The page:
A few wild hogs have been running amok in Beaufort County recently. If you haven’t spotted one, though, you’re surely among the majority.
Although wild hogs can be found in every county in South Carolina, Beaufort County is historically not among the problem areas.
“Most people will never see one, because their preferred habitat is swampy lowlands near river bottoms,” said David Lucas, spokesperson for S.C. Department of Natural Resources.
South Carolina — and much of the U.S. — continues to face a growing issue with wild hogs. From 2003 to 2011, the number of wild hogs in South Carolina nearly doubled, according to a DNR report.
Never miss a local story.
In Beaufort County, however, increasing development usually keeps wild hogs out of the area.
“We don’t see the numbers that they do in rural counties, because it’s hard for them to live in areas of high development,” said Tallulah Trice, director of Beaufort County Animal Services. “This is not the environment that they would thrive in.”
Still, wild hog spottings in Beaufort County has seen an uptick recently.
Last week, Beaufort County Animal Services trapped five hogs that destroyed some land on St. Helena Island. Then, on Sunday, police responded to a 300-pound wild pig charging at people in a Bluffton neighborhood.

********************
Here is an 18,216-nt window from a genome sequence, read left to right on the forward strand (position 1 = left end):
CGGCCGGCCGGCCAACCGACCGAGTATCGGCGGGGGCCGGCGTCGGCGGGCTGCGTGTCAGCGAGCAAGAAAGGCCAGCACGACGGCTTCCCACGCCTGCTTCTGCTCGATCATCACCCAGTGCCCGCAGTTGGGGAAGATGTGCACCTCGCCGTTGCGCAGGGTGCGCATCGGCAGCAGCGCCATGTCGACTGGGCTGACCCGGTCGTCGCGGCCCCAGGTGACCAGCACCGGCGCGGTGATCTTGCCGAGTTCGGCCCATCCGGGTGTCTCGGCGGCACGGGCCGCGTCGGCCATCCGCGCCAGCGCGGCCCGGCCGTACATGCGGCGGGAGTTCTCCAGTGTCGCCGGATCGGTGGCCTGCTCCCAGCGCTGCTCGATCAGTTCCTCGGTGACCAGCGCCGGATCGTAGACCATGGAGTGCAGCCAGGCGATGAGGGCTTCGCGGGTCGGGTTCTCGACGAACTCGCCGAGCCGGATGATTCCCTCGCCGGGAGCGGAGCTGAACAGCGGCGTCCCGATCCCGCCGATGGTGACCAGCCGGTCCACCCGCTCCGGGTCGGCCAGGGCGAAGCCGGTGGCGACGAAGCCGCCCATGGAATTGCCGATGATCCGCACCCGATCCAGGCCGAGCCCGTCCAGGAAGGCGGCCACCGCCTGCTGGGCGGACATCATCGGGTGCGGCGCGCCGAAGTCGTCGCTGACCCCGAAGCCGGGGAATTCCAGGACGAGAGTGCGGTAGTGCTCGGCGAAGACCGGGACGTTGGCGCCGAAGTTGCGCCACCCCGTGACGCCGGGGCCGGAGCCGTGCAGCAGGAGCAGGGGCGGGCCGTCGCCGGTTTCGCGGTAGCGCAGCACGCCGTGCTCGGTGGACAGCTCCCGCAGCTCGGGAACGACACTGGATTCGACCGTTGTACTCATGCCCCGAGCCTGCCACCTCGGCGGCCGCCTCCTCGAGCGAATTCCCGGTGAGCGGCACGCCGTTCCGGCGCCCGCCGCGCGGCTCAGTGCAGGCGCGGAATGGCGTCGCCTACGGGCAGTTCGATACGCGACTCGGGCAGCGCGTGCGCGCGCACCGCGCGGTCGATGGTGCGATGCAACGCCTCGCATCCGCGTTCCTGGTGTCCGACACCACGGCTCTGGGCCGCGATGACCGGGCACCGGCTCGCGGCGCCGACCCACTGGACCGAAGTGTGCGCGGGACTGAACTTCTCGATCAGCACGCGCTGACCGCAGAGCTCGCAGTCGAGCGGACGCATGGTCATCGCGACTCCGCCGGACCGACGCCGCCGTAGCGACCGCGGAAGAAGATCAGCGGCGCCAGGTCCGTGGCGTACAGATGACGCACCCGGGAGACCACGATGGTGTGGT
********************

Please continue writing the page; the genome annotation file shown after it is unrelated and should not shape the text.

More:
“Recently, it seems like there’s been a pig infestation in this county,” Trice said.
Beaufort County Animal Services received about five calls in November regarding wild hogs, a lot more than most months, according to Trice.
“I think a lot of this is that people just released pets and they multiplied, which happens a lot,” she said. “They can have two litters a year, with as many as 10 pigs at a time.”
Wild hogs are among the most invasive non-native animals in the U.S.
The two biggest issues the species causes for South Carolina are ecological damage to native species and habitats and damage to agricultural crops, Lucas said.
Wild hog damage can include destructive rooting activity, depredation of crops and livestock, spreading disease to livestock and humans, property damage, competing with native wildlife and attacking humans.
“They (wild pigs) have been occasionally spotted throughout Beaufort County for years,” Trice said. “It’s a concern and threat to our native wildlife.”